MP Report by Jay Hill, M.P.
“Obama and Harper Vow Partnership on Economy, Environment, Energy”
Canada and the United States enjoy the strongest economic, cultural and security ties seen around the World. Yet it was still remarkable, and reassuring, to witness the unique connection between U.S. President Barack Obama and Prime Minister Stephen Harper when the President made his first foreign trip to Canada last week.
While it had long been billed as a “working visit”, even the aides to both leaders and the media expressed surprise at the real progress on issues that matter most to Canadians and Americans. What’s equally surprising is the speed with which the follow-up actions to this meeting are advancing.
Most important for many Canadians concerned about a “buy-American” clause in Washington’s economic stimulus bill, were the specific assurances by the President that he expects Canada-U.S. trade to grow and that there will be further integration of our energy and other sectors over the next four years.
That’s good news for both Canadian and U.S. industries that rely upon the free flow of goods and services between our two nations …especially in the midst of difficult economic times.
The two leaders discussed working together to respond to the global economic crisis and a joint effort at the G-20 Summit in April with a view to restoring confidence in financial markets.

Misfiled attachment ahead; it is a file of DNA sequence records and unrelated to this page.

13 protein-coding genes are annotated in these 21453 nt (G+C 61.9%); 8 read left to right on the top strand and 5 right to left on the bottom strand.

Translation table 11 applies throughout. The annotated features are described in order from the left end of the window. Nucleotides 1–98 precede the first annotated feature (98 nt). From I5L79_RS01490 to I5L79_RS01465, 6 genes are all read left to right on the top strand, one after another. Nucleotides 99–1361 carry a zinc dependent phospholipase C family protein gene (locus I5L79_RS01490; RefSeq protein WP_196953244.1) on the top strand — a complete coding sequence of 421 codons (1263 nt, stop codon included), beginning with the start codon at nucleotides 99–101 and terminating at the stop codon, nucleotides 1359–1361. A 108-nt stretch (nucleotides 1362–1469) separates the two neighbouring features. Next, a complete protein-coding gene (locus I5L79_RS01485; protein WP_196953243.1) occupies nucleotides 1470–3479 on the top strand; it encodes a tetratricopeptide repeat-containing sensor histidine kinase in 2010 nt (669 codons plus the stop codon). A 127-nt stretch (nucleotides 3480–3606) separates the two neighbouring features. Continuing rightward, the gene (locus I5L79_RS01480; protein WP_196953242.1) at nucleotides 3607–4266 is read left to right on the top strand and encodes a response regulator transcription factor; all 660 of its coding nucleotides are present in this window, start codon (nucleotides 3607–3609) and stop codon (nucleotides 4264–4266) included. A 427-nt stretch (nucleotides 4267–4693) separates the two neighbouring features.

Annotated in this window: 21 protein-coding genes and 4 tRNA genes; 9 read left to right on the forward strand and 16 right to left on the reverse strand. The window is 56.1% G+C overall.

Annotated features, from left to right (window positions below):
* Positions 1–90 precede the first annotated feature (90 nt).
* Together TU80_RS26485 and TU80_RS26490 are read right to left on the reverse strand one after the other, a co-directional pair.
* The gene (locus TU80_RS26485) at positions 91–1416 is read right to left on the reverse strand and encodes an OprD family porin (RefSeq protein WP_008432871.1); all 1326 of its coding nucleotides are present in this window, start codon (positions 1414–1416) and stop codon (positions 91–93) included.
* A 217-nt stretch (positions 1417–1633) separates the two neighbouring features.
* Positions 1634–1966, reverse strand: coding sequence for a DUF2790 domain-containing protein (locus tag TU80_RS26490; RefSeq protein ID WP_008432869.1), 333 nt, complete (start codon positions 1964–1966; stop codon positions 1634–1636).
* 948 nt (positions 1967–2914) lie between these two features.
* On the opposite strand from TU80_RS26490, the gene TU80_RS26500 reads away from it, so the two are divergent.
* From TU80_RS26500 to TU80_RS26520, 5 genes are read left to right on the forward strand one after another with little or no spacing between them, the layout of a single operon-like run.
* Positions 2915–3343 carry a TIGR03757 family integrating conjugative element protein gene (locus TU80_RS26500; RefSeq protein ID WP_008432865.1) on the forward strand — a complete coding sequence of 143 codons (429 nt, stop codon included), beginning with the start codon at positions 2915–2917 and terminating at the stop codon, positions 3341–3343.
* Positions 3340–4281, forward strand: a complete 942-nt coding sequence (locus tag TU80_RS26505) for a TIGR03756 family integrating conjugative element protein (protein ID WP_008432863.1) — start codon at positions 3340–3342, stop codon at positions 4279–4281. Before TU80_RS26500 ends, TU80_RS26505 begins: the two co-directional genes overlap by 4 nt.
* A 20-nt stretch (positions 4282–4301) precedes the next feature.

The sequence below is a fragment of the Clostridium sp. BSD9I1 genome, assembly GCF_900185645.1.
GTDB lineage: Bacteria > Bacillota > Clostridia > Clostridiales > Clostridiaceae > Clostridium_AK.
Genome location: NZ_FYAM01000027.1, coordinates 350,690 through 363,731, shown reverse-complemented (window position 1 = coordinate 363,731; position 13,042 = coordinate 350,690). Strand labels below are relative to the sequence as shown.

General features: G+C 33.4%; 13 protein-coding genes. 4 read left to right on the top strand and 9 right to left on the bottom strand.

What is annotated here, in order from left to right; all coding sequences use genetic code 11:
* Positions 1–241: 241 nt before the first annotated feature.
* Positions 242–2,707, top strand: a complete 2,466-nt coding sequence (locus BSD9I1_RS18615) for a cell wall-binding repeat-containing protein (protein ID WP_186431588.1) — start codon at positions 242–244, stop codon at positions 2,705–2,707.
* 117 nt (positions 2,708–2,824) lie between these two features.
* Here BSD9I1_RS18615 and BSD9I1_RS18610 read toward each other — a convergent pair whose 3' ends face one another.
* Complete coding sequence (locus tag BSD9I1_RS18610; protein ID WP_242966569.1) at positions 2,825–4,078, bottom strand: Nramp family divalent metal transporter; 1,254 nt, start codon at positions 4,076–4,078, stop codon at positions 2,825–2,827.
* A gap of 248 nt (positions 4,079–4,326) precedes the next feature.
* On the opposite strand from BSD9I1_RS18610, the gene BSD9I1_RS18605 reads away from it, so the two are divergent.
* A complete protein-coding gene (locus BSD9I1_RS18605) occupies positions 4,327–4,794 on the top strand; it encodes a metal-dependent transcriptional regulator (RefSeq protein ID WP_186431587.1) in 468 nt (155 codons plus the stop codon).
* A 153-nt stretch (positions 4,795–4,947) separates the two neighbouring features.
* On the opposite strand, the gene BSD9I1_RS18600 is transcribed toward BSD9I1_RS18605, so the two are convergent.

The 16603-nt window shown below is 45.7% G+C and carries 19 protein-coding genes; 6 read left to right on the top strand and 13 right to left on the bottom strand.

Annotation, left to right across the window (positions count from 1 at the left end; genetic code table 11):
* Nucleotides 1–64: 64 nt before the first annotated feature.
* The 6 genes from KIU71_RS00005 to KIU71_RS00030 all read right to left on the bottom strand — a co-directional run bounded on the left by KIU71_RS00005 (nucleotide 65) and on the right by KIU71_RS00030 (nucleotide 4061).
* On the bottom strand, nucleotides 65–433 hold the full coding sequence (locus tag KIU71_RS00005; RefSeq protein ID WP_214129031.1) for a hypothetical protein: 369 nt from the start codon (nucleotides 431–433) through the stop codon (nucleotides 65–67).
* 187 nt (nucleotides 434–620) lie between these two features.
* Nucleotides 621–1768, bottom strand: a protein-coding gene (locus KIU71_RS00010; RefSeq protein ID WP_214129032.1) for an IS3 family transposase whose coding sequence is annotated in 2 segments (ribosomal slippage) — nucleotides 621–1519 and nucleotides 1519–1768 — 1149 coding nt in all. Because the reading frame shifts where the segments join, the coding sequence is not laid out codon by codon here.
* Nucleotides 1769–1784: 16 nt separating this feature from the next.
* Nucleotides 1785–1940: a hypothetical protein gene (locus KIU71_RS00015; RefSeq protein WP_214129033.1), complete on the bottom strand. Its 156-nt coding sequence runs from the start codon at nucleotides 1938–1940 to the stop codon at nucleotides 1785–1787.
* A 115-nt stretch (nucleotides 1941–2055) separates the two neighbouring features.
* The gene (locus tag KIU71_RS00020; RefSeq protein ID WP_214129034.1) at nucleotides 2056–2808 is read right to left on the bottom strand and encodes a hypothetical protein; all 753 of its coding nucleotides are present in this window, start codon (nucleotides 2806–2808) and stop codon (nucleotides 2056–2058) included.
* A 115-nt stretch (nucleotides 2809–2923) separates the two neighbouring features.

And on another important economic front, they instructed senior officials to meet quickly to work at enhancing collective security in North America, including the management of the Canada-U.S. Border.
The leaders also agreed that Afghanistan is a top priority for both countries. It was confirmed last week that President Obama has committed to an additional 17,000 U.S. troops for Afghanistan later this Spring, and the mission will be the major subject at the upcoming NATO Summit in April.
The President and the Prime Minister explored practical ways our two nations can encourage the development of clean energy technologies to reduce greenhouse gases and combat climate change.
Once again, they took immediate action by establishing a senior-level U.S.-Canada Clean Energy Dialogue to: co-operate on clean energy research; develop and deploy clean energy technology; and, build a more efficient electricity grid based upon clean and renewable generation.
Building upon his dialogue with President Obama, the Prime Minister was in New York on Monday to emphasize to U.S. business leaders that increased cross-border trade between Canada and the U.S. is essential to the economic recoveries of both nations. He also met with United Nations Secretary-General Ban Ki-moon to discuss Afghanistan, Haiti, climate change and the abduction in Niger of Canadian diplomats.
And the following day, Foreign Affairs Minister Lawrence Cannon met with U.S. Secretary of State Hillary Clinton while Sports Minister Gary Lunn was in Washington to discuss the 2010 Olympics in Vancouver and the need to facilitate the flow of people between Washington State and B.C. during the games.
Over the coming weeks, several more of my cabinet colleagues will travel to the U.S. to address important issues with their American counterparts. Four-fifths of Canada’s exports head to the U.S. … that’s an economic lifeline that our Government will continue to protect by fostering a strong bilateral relationship.
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